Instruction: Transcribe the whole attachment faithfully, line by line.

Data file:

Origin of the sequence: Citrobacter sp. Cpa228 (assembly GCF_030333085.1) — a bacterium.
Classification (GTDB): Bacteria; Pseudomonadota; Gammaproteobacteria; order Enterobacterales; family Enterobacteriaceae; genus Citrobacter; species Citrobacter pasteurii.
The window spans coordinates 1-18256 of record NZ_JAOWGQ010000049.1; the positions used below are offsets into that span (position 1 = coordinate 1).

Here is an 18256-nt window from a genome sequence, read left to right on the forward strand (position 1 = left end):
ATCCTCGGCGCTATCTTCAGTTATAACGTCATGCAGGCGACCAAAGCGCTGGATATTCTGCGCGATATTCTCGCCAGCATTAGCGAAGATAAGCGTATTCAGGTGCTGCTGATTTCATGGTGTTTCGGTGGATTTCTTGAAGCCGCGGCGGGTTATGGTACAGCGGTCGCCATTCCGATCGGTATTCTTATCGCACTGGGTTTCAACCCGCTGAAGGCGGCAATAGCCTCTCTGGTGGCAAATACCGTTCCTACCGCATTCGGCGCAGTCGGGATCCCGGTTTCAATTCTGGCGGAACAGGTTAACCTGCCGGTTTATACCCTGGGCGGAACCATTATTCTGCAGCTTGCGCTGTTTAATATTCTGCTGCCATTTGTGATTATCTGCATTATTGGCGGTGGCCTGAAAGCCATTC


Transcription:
Origin of the sequence: Citrobacter sp. Cpa228 (assembly GCF_030333085.1) — a bacterium.
Classification (GTDB): Bacteria; Pseudomonadota; Gammaproteobacteria; order Enterobacterales; family Enterobacteriaceae; genus Citrobacter; species Citrobacter pasteurii.
The window spans coordinates 1-18256 of record NZ_JAOWGQ010000049.1; the positions used below are offsets into that span (position 1 = coordinate 1).

Here is an 18256-nt window from a genome sequence, read left to right on the forward strand (position 1 = left end):
ATCCTCGGCGCTATCTTCAGTTATAACGTCATGCAGGCGACCAAAGCGCTGGATATTCTGCGCGATATTCTCGCCAGCATTAGCGAAGATAAGCGTATTCAGGTGCTGCTGATTTCATGGTGTTTCGGTGGATTTCTTGAAGCCGCGGCGGGTTATGGTACAGCGGTCGCCATTCCGATCGGTATTCTTATCGCACTGGGTTTCAACCCGCTGAAGGCGGCAATAGCCTCTCTGGTGGCAAATACCGTTCCTACCGCATTCGGCGCAGTCGGGATCCCGGTTTCAATTCTGGCGGAACAGGTTAACCTGCCGGTTTATACCCTGGGCGGAACCATTATTCTGCAGCTTGCGCTGTTTAATATTCTGCTGCCATTTGTGATTATCTGCATTATTGGCGGTGGCCTGAAAGCCATTC